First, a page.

The Rashomon Of Rock

by Dish Staff

A new documentary from Jeff Krulik, whose 1986 film Heavy Metal Parking Lot remains a cult classic, turns the camera on a concert that may never have happened:

It’s Jan. 20, 1969, the day of President Nixon’s inauguration. At a suburban Maryland gymnasium, a band starts playing to a crowd of about 50 teens. That group’s name: Led Zeppelin. This story is just too crazy to be true, right?

Maybe not. In his new documentary, Led Zeppelin Played Here, director Jeff Krulik tries to get to the bottom of this legend by talking to some musicians, writers and local fans who don’t believe the concert happened … and others who swear they saw them.

Richard Metzger digs the film:

What I loved about Krulik’s charming, low key film is that the whole mystery of this did-it-or-did-it-not occur spur of the moment Led Zeppelin show is something that he uncovered while making a film about something else entirely. The Rashomon-like onscreen narrative becomes quite intriguing as the viewer goes along with the filmmaker on his fact finding mission, Krulik serving as a dogged rock snob gumshoe on the trail of this elusive and either legendary—or apocryphal—Led Zeppelin show. In the end, we’re left to decide for ourselves if this concert actually took place or not, his Columbo with a MOJO subscription sleuthing having provided no definitive answers.

What Krulik had to say while working on the film in 2011:

I do hope to present a strong case [that] the concert happened. It’s a mystery worth solving/explaining. And I personally believe it did happen. We just live in such a proof driven/conspiracy theory/immediate info society now that people doubt these unbelievable claims unless there’s concrete example, i.e. ticket stub, photo, diary entry. Nothing has turned up yet, and will likely not turn up. This was a hastily assembled concert on an off night, a rainy, cold Monday in January ‘69, and the band was new and hoofing it, taking whatever gig they could.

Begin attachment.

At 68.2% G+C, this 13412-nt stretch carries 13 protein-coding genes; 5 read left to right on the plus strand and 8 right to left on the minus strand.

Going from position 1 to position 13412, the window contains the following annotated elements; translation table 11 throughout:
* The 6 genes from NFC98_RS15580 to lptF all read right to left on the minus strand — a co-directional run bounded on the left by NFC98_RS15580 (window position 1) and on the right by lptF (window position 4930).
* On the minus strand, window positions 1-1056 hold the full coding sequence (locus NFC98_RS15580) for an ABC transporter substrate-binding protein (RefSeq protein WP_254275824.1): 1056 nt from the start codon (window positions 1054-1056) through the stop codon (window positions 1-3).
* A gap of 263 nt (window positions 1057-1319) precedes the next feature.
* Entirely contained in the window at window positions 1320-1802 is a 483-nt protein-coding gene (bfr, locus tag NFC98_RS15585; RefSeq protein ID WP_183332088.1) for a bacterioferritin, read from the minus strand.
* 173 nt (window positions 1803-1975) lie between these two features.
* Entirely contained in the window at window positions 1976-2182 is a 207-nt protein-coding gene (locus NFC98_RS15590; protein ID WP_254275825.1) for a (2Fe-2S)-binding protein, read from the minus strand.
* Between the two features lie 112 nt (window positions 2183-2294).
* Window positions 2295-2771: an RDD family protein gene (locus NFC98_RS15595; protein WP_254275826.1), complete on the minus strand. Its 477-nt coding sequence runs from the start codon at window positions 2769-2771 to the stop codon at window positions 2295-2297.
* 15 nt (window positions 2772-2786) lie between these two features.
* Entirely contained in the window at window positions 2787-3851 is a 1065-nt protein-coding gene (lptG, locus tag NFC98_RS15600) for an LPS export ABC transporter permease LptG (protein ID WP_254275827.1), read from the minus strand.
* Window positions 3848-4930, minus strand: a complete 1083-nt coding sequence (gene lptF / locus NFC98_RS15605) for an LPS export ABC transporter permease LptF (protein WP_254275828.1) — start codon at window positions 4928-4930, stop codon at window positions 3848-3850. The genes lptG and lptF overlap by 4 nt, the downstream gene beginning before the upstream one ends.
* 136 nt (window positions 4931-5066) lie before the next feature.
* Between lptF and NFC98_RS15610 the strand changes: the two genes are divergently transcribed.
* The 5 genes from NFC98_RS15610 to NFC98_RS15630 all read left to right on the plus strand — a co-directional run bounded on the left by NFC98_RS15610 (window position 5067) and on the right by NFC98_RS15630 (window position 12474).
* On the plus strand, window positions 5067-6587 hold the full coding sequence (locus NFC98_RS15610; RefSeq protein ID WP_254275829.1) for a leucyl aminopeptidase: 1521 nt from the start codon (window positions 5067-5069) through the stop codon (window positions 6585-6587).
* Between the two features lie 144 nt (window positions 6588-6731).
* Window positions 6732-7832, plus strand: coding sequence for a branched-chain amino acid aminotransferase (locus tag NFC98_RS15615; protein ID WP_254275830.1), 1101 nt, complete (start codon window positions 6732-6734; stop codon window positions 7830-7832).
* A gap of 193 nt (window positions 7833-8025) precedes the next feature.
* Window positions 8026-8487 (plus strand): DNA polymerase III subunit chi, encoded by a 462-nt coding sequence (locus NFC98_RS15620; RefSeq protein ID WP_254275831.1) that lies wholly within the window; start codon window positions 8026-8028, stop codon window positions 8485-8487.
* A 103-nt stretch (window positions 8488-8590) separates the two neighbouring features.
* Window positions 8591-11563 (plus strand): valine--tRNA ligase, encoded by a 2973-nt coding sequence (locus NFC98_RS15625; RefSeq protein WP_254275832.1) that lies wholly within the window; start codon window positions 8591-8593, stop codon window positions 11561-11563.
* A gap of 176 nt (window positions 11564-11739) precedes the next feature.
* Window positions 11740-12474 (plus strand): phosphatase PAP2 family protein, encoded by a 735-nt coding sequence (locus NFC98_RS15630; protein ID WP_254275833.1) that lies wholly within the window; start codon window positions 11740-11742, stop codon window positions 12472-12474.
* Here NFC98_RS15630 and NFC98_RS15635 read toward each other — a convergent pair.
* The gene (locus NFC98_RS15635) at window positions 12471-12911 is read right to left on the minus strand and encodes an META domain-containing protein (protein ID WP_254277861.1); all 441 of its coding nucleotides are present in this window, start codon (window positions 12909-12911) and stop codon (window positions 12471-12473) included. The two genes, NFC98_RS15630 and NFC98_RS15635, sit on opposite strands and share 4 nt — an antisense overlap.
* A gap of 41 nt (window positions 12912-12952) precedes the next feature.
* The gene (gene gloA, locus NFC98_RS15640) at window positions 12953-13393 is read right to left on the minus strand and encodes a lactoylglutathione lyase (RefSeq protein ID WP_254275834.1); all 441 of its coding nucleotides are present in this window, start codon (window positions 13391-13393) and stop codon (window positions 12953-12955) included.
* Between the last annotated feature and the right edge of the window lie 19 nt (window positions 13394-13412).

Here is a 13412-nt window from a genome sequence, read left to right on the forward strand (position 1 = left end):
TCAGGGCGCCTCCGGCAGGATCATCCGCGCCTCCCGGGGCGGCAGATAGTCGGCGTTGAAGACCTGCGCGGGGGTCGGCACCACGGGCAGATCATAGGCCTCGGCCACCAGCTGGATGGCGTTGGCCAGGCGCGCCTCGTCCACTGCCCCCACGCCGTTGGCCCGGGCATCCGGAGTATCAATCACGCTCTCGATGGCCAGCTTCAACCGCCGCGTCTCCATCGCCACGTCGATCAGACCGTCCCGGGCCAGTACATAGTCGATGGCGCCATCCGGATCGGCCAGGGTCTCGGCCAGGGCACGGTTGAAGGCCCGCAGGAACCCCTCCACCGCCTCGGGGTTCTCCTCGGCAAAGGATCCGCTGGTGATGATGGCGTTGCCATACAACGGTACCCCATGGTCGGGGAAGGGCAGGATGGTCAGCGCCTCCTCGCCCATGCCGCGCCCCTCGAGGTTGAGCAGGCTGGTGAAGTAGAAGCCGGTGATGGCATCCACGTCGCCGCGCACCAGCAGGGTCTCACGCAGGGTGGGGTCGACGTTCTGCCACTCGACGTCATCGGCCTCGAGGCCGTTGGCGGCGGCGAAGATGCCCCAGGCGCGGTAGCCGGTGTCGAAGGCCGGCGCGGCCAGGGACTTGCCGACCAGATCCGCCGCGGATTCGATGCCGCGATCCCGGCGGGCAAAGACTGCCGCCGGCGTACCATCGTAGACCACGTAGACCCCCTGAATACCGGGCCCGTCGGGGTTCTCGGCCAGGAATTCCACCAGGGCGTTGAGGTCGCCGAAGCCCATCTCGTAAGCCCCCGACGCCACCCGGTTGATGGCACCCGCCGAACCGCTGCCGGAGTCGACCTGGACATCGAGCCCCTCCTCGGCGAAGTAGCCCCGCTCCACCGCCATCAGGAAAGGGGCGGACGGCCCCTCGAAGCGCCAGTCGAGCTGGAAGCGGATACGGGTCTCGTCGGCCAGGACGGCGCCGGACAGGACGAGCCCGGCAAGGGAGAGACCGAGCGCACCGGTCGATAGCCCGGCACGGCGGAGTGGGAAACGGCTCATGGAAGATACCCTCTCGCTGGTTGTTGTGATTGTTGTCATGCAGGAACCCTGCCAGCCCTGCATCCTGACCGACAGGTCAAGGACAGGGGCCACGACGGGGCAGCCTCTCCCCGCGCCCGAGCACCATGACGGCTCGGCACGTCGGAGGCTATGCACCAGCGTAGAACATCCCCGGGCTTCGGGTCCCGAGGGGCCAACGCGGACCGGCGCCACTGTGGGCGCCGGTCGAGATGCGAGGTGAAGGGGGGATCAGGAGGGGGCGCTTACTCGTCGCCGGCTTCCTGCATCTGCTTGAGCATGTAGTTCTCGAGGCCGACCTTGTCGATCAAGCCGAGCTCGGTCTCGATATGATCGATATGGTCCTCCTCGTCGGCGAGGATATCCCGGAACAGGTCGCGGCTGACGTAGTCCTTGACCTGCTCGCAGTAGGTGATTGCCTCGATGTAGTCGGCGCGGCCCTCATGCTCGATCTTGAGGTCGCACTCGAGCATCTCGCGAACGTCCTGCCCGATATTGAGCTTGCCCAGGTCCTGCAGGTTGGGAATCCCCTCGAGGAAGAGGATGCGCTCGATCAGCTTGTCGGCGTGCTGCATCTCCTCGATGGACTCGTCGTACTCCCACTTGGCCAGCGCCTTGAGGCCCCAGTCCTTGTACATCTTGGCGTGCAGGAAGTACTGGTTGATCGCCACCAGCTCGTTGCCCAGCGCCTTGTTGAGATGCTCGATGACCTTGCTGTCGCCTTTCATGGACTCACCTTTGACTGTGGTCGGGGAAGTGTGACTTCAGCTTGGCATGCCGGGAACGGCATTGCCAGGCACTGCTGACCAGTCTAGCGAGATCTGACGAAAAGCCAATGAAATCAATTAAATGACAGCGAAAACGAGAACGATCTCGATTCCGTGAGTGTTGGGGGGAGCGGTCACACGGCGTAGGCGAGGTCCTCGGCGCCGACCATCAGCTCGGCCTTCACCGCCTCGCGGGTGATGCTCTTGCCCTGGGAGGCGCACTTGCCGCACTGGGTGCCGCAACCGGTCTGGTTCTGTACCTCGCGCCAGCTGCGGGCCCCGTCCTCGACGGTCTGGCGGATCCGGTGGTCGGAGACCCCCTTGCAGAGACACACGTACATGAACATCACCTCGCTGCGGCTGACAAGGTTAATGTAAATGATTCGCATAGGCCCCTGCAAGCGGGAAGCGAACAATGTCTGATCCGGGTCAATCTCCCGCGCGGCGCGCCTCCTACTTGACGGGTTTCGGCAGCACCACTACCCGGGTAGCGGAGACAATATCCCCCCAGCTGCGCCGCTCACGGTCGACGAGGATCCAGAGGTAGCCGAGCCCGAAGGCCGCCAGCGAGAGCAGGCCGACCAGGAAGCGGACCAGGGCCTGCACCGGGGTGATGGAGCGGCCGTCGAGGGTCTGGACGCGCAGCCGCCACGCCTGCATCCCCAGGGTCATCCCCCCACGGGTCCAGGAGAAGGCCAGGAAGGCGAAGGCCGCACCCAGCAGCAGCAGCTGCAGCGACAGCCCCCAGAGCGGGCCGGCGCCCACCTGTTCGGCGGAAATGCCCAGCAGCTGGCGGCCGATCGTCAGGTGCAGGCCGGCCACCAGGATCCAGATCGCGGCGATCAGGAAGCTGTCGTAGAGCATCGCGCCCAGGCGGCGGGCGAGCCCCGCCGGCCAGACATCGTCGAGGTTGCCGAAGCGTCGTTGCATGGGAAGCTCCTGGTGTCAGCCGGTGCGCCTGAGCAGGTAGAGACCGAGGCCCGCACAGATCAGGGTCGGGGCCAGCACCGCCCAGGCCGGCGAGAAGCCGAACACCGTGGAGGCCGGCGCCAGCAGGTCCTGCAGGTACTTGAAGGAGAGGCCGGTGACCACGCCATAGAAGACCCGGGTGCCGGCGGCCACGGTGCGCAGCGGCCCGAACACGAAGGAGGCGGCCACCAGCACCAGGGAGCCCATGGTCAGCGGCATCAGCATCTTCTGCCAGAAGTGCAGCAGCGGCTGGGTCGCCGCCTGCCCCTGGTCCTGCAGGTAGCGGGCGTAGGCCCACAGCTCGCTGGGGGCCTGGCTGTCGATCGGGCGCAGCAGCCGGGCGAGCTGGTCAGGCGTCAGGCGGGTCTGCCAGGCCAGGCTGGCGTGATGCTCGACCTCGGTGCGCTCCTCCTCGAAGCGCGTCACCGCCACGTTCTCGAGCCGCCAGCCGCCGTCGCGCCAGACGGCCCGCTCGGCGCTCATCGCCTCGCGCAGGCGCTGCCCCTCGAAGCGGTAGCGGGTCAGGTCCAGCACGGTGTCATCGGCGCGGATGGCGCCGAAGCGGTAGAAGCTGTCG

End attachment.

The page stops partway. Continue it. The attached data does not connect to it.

Watch Krulik’s 30-minute Heavy Metal Parking Lot below:


How Zambia Rocks

by Dish Staff

Chris A. Smith navigates the tumultuous political history of post-independence Zambia through the prism of Zamrock, the 1970s psychedelic rock scene that produced bands like The Witch (an acronym for “We Intend to Cause Havoc”), heard above. Smith describes The Witch’s sound as “incendiary, all crystalline guitar lines and supple rhythms, topped by [singer] Jagari’s plaintive voice”:

Zamrock was the energetic sound of a nation that had just thrown off the British colonial yoke. Though Zambia is now one of the poorest countries in the world, at independence it had the second highest GDP on the continent thanks to its copper industry. Zambians expected great things—prosperity, modernization, and equal standing with the West. With its fuzzed-out guitars, propulsive beats, and cosmopolitan outlook, Zamrock provided the soundtrack to this hoped-for future.

That future never arrived. Instead the country was brought low by a series of crises, external and internal, that would render it a ward of the international community by the 1980s. The Zamrock scene, devastated by economic collapse, the AIDS epidemic, and changing musical trends, withered and died.

Last summer, Jagari, once Zambia’s biggest rock star, made his debut concert appearance in North America:

In San Francisco, Jagari opens for the indie beatmaker and DJ Madlib, and the nightclub is packed. Most of the crowd probably doesn’t know who he is, but they go nuts anyway. In response, Jagari turns back the clock. He jumps and screams, flirts and teases, runs in place like Mick Jagger and duckwalks like Chuck Berry. The closer, “October Night”—a song about the band’s 1974 arrest for playing too loud—sprawls into a nine-minute, Latin-infused space jam. He exits the stage, and it feels like a triumph. … He is philosophical about his late resurgence. “I had hoped for this much earlier,” he says. “But that’s the human point of view. God saw it differently. He was grooming me for the challenge.”

(Video: The Witch performs on 1975’s Lazy Bones)